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Katha Pollitt

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Katha Pollitt
Katha Pollitt c. 2008
Katha Pollitt c. 2008
BornOctober 14, 1949 (1949-10-14) (age 74)
New York City, U.S.
  • Author
  • journalist
  • poet
  • cultural critic
EducationRadcliffe College (BA)
Columbia University (MFA)
PeriodLate 20th, early 21st century
GenreEssays, poetry, magazine articles, non-fiction
SubjectFeminism, politics, reproductive rights

Katha Pollitt (born October 14, 1949) is an American poet, essayist and critic. She is the author of four essay collections and two books of poetry. Her writing focuses on political and social issues from a left-leaning perspective, including abortion, racism, welfare reform, feminism, and poverty.

Early life and education[edit]

Pollitt was born in Brooklyn Heights, New York. Her father was a lawyer and her mother was an agent involved in real estate.[1] Her parents encouraged Pollitt to pursue her interest in poetry. Her father was Protestant and her mother was Jewish.[2] Pollitt wrote extensively of her family in Learning to Drive, which is dedicated to her parents.

Pollitt earned a B.A. in philosophy from Radcliffe College in 1972 and an M.F.A. in writing from Columbia University in 1975.[3] During her time at Harvard, she was involved with Students for a Democratic Society and took part, along with Jared Israel, in the student strike and shut down of 1969.[4]

Professional life[edit]

Pollitt is best known for her bimonthly column "Subject to Debate" in The Nation magazine. Her writing has also featured in publications such as Ms., The New York Times, and the London Review of Books. Her poetry has been republished in many anthologies and magazines, including The New Yorker and the 2006 Oxford Book of American Poetry. She has appeared on NPR's Fresh Air and All Things Considered, Charlie Rose, The McLaughlin Group, CNN, Dateline NBC and the BBC.[5]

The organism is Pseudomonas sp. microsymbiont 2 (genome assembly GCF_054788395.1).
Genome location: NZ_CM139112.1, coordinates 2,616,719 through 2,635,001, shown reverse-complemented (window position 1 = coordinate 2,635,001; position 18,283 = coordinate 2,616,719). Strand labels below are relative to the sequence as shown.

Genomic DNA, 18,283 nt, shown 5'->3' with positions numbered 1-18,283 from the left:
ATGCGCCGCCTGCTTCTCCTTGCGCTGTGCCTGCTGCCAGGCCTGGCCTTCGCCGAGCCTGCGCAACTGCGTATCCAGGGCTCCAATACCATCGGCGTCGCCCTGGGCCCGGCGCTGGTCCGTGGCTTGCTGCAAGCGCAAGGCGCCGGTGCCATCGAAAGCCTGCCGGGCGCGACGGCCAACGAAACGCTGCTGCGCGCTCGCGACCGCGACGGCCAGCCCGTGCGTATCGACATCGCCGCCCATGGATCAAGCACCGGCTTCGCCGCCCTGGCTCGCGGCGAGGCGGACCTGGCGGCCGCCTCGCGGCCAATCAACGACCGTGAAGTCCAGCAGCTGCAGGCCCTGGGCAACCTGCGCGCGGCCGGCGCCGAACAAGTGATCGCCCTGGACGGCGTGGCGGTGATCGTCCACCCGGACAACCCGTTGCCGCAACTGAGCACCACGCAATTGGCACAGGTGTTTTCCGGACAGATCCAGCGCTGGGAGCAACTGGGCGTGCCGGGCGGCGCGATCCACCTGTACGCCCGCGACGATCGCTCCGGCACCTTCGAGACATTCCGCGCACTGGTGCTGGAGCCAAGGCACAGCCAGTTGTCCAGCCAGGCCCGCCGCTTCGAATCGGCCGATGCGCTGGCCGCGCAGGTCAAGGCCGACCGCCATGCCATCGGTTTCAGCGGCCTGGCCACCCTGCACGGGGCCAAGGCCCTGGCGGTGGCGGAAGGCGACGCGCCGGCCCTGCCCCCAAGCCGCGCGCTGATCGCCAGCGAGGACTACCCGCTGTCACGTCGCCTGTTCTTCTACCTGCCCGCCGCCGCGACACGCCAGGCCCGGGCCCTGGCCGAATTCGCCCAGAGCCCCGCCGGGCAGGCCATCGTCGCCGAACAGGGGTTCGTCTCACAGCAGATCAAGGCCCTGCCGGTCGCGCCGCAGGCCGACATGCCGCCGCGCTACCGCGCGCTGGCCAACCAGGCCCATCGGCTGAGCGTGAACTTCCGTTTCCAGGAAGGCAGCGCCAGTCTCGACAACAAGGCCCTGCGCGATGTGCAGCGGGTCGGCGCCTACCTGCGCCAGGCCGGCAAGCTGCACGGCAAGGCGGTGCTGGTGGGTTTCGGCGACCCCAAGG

Much of Pollitt's writing is in defense of contemporary feminism and other forms of identity politics and tackles perceived misimpressions by critics from across the political spectrum; other frequent topics include abortion, the media, U.S. foreign policy, the politics of poverty (especially welfare reform), and human rights movements around the world.

Pollitt coined the phrase "The Smurfette Principle" in 1991,[6] in which she typifies the cartoon character Smurfette as the "lone female" in a group of males who is often a stereotypic figure.[7]

In 2003, she was one of the signers of the Humanist Manifesto.[8] In 2020, she was one of the signers of the Harper's Letter, which expressed support for protests for social justice while criticizing the growing number of disproportionately severe punishments for perceived slights or offenses.

On May 20, 2020, Pollitt said she would vote for Joe Biden in the presidential election, even "if he boiled babies and ate them".[9][10]


Essay collections[edit]

In 1994, Pollitt published Reasonable Creatures: Essays on Women and Feminism (Vintage), a collection of nineteen essays that first appeared in The Nation and other journals. The book's title was a reference to a line in Mary Wollstonecraft's 1794 treatise, A Vindication of the Rights of Woman – "I wish to see women neither heroines nor brutes; but reasonable creatures."[11]